AMASS=
 r
FP Y Nuclear mass in a.u. (for dynamics)
C-HOLE
 c
lmf,lm Y channel for core hole. You can force partial core occupation. Syntax consists of two characters, the principal quantum number and the second one of `s',`d',`d',`f' for the l quantum number, e.g. `2s' See Partially occupied core holes for description and examples.
Default: nothing
C-HQ
 r[,r]
ALL Y -1 0 First number specifies the number of electrons to remove from the l channel specified by C-HOLE=.
Second (optional) number specifies the hole magnetic moment.
See Partially occupied core holes for description and examples.
P
 r,r,...
ALL Y starting values for potential functions, one for each of l=0..LMXA
Default: taken from an internal table.
PZ
 r,r,...
FP Y 0 starting values for local orbital's potential functions, one for each of l=0..LMX. Setting PZ=0 for any l means that no local orbital is specified for this l. Each integer part of PZ must be either one less than P (semicore state) or one greater (high-lying state).
Q
 r,r,...
ALL Y charges for each l-channel making up free-atom density
Default: taken from an internal table.
MMOM
 r,r,...
ALL Y 0 magnetic moments for each l-channel making up free-atom density Relevant only for the spin-polarized case.

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STR category

Category STR contains information connected with real-space structure constants, used by the ASA programs. It is read by lmstr, lmxbs, lmchk, and tbe.

Token Arguments Program Optional Default Explanation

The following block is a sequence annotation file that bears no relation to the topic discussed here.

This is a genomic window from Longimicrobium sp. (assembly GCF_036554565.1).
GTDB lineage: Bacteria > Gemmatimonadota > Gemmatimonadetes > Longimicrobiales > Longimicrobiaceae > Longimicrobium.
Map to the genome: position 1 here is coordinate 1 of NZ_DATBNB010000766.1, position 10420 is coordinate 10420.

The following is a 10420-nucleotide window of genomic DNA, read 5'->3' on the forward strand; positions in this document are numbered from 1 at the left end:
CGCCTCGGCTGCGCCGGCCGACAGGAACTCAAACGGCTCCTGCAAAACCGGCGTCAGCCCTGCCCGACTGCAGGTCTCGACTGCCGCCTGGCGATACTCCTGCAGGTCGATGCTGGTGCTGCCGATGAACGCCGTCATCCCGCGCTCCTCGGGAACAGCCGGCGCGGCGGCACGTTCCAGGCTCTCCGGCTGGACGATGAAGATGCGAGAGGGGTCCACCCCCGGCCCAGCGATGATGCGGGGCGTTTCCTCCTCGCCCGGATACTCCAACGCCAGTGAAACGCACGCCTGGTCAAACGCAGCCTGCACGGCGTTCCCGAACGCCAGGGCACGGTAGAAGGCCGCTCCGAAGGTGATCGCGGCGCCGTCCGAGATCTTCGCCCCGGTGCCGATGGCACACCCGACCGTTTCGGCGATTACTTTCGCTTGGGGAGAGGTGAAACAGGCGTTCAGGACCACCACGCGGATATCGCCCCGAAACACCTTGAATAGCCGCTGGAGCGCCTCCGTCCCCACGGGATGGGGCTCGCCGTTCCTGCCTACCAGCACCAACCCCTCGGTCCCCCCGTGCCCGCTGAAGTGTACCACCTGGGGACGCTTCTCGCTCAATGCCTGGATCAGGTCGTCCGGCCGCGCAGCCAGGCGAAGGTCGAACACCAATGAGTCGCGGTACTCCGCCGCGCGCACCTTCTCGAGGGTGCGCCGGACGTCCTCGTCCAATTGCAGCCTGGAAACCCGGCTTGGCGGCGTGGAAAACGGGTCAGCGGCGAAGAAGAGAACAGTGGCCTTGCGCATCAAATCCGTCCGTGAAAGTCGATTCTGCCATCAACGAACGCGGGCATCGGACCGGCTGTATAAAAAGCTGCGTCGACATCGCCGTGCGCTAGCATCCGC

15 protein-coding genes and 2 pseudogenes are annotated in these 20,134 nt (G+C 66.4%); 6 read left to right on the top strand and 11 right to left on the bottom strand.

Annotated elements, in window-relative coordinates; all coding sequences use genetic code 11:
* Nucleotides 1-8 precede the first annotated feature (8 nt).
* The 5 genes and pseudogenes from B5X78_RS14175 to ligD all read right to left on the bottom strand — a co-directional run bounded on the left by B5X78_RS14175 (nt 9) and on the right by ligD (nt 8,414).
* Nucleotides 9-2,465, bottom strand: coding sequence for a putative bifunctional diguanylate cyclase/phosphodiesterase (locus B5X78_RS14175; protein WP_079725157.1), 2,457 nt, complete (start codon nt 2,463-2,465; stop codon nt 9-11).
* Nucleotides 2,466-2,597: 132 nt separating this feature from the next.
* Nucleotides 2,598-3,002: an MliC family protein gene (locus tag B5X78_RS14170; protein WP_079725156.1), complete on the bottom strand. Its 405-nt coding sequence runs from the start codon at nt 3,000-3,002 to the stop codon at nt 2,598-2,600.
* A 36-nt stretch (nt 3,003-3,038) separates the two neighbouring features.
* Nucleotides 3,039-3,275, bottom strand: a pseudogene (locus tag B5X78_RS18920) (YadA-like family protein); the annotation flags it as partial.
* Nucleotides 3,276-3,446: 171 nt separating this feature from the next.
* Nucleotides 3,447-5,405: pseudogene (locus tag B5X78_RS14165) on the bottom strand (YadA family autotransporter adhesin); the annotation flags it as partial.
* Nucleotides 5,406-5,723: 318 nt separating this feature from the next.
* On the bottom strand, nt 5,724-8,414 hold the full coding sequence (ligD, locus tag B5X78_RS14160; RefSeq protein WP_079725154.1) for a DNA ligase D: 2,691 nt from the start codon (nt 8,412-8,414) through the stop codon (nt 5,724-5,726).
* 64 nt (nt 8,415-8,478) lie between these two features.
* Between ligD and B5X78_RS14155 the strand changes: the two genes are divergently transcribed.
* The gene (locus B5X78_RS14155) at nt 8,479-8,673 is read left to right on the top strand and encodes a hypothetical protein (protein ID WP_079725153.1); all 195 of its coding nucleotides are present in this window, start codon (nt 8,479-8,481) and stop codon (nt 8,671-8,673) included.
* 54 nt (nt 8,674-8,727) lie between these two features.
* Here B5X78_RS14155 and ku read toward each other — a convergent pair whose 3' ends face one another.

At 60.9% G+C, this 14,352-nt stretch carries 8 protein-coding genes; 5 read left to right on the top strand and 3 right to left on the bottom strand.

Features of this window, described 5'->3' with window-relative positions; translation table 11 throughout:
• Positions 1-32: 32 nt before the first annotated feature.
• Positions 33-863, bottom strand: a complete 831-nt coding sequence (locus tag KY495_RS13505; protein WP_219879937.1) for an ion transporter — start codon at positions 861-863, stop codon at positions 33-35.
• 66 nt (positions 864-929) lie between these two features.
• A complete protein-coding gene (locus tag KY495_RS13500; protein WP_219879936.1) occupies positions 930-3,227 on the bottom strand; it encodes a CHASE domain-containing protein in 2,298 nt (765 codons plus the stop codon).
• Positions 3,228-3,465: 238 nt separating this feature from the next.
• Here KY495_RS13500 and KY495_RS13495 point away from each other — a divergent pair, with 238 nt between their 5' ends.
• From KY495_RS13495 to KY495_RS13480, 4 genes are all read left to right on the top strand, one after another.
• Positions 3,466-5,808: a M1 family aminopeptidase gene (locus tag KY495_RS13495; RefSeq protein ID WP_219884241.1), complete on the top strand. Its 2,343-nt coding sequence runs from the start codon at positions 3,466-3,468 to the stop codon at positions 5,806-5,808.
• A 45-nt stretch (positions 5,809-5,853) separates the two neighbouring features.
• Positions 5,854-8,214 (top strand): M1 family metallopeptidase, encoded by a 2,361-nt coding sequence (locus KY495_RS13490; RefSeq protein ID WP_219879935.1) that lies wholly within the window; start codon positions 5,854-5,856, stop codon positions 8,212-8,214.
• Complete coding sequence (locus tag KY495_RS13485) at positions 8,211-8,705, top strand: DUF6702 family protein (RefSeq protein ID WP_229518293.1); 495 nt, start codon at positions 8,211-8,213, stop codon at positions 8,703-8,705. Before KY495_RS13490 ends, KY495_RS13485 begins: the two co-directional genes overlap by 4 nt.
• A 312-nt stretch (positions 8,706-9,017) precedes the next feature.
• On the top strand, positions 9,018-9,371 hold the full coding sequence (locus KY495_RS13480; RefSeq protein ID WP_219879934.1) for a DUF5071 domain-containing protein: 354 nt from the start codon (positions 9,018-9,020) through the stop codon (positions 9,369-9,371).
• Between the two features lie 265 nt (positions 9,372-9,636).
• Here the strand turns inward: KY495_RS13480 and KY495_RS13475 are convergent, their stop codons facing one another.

RMAXS
 r
ALL Y Radial cutoff for strux, in a.u.
If token is not parsed, attempt to read the following:
RMAX
 r
ALL Y 0 the maximum sphere radius (in units of the average WSR) over which neighbors will be included in the generation of structure constants. This takes a default value and is not required input. It is an interesting exercise to see how much the structure constants and eigenvalues change when this radius is increased.
NEIGHB
 i
FP Y 30 Minimum number of neighbors in cluster
ENV_MODE
 i
ALL Y 0 Type of envelope functions:
   0 2nd generation
   1 SSSW (3rd generation)
   2 NMTO
   3 SSSW and val-lap basis
ENV_NEL
 i
lm,
lmstr
Y (NMTO only) Number of NMTO energies
ENV_EL
 r
lm,
lmstr
N 0 SSSW of NMTO energies, in a.u.
DELRX
 r
ASA Y 3 Range of screened function beyond last site in cluster
TOLG
 r
FP Y 1e-6 Tolerance in l=0 gaussians, which determines their range
RVL/R
 r
ALL Y 0.7 Radial cutoff for val-lap basis (this is experimental)
VLFUN
 i
ALL Y 0 Functions for val-lap basis (this is experimental)
   0 G0 + G1
   1 G0 + Hsm
   2 G0 + Hsm-dot
MXNBR
 i
ASA Y 0 make lmstr allocate enough memory in dimensioning arrays for MXNBR neighbors in the neighbor table. This is rarely needed
SHOW
 l
lmstr Y F Show strux after generating them
EQUIV
 l
lmstr Y F if true, try to find equivalent neighbor tables, to reduce the computational effort in generating strux. Not generally recommended
LMAXW
 i
lmstr Y -1 l-cutoff for (optional) Watson sphere, used to help localize strux
DELRW
 r
lmstr Y 0.1 range extending beyond cluster radius for Watson sphere
IINV_NIT=
 i
lmstr Y 0 Number of iterations
IINV_NCUT
 i
lmstr Y 0 Number of sites for inner block
IINV_TOL
 r
lmstr Y 0 Tolerance in errors

*IINV parameters govern iterative solutions to screened strux

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START category